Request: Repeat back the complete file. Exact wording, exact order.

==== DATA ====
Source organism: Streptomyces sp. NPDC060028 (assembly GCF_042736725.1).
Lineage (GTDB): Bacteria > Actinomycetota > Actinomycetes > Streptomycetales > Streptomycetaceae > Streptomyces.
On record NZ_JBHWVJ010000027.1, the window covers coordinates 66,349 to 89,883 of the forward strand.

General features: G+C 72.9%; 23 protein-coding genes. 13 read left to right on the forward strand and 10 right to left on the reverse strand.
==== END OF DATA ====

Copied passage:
Source organism: Streptomyces sp. NPDC060028 (assembly GCF_042736725.1).
Lineage (GTDB): Bacteria > Actinomycetota > Actinomycetes > Streptomycetales > Streptomycetaceae > Streptomyces.
On record NZ_JBHWVJ010000027.1, the window covers coordinates 66,349 to 89,883 of the forward strand.

General features: G+C 72.9%; 23 protein-coding genes. 13 read left to right on the forward strand and 10 right to left on the reverse strand.